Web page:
Baby Charlie Gard’s parents storm out of court hearing

Baby Charlie Gard’s parents storm out of court hearing

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The parents of baby Charlie Gard stormed out of Britain’s High Court on Thursday amid an emotional hearing as they fight to take him to the United States for experimental treatment for a rare genetic disorder.

At a preliminary hearing Monday before the judge who first heard the case, Charlie’s parents, Chris Gard and Connie Yates, were given two days to submit new written evidence regarding the viability of having Charlie treated abroad with experimental nucleoside therapy.

They are battling to keep their terminally ill 11-month-old son on life support so they can take him overseas for the treatment, a step opposed by his doctors on the grounds he may suffer without experiencing any benefit.

The judge, Justice Nicholas Francis, said he was keeping an open mind over his previous ruling that further treatment would be futile. “If there is important new evidence that suggests my decision should be changed then I will change it,” he said.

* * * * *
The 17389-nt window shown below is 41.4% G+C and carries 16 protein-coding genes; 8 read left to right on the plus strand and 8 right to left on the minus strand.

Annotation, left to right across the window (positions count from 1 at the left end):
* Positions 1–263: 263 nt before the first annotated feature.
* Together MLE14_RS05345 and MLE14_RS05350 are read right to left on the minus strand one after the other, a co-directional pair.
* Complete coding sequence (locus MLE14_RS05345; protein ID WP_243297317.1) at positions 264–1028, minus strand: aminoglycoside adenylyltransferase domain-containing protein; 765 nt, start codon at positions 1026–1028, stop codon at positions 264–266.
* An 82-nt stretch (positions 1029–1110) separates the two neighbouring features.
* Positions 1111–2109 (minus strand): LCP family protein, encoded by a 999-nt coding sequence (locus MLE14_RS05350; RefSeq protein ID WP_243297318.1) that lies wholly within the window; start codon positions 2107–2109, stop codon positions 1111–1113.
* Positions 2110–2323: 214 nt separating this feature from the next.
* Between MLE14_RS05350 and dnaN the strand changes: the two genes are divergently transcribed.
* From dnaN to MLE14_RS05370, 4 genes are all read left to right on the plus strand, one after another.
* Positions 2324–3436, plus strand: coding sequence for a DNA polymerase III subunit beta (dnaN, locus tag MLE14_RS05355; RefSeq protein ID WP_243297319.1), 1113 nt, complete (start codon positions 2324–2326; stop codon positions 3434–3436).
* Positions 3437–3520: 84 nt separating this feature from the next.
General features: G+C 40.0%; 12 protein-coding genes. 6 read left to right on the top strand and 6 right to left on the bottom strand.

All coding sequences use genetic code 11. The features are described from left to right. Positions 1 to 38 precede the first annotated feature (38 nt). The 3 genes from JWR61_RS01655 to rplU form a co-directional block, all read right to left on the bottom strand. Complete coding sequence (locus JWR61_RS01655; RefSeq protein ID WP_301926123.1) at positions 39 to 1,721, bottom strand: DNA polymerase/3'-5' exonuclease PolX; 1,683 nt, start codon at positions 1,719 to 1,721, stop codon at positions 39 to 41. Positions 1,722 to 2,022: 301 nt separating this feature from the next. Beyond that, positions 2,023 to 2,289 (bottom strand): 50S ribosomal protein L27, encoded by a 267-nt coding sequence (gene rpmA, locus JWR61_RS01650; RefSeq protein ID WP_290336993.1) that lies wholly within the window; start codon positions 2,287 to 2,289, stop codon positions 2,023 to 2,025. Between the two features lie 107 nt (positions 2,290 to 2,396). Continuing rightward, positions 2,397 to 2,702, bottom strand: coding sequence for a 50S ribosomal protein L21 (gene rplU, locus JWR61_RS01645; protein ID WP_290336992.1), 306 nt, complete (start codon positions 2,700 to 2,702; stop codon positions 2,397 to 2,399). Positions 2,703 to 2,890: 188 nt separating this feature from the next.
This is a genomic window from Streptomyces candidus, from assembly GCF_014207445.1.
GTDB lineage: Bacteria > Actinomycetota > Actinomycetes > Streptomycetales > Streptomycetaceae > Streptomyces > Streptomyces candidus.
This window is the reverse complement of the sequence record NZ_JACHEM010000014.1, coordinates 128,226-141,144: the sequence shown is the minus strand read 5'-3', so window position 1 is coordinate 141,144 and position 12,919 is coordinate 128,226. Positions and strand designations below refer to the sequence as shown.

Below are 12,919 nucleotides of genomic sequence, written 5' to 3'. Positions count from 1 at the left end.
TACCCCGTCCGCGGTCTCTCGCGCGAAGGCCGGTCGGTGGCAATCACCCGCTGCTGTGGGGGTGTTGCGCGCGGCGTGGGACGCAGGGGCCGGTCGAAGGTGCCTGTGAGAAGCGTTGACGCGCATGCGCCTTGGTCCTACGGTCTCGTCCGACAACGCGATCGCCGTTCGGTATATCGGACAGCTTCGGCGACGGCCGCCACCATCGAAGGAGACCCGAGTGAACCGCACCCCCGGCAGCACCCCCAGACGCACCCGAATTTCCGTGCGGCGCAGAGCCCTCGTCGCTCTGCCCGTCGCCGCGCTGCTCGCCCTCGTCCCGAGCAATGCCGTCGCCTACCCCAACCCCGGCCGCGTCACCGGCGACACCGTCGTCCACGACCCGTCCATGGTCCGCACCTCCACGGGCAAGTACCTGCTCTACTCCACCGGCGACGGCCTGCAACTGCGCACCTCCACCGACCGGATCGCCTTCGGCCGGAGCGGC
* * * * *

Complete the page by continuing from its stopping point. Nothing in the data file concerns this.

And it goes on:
But he insisted the new evidence must be significant for him to reopen the case.
About two hours into the hearing, Charlie’s parents abruptly left the court after disagreeing with a comment by the judge.

Yates interrupted Francis as he said that the parents had said they would not want to prolong Charlie’s life in its present state, only if there was hope of improvement. “I never said that!” she exclaimed from her seat behind her barrister.

The judge attempted to clarify that one or other of the parents had said it, but both rose and left the court. They returned to the courtroom after the lunch break.

Under examination by the barrister for Charlie’s parents, a doctor testifying by video-link from the United States — who cannot be identified by court order — supported some key points of the parents’ case, saying that the baby’s MRI scan did not necessarily indicate structural damage to the brain.

The expert estimated there was an “11 to 56% chance of clinically meaningful improvement” in muscular function with the proposed treatment. The doctor also asserted that keeping Charlie on ventilator would not cause him harm because he did not seem to be in any significant pain.

Charlie’s mother responded to the testimony with a thumbs up.

 

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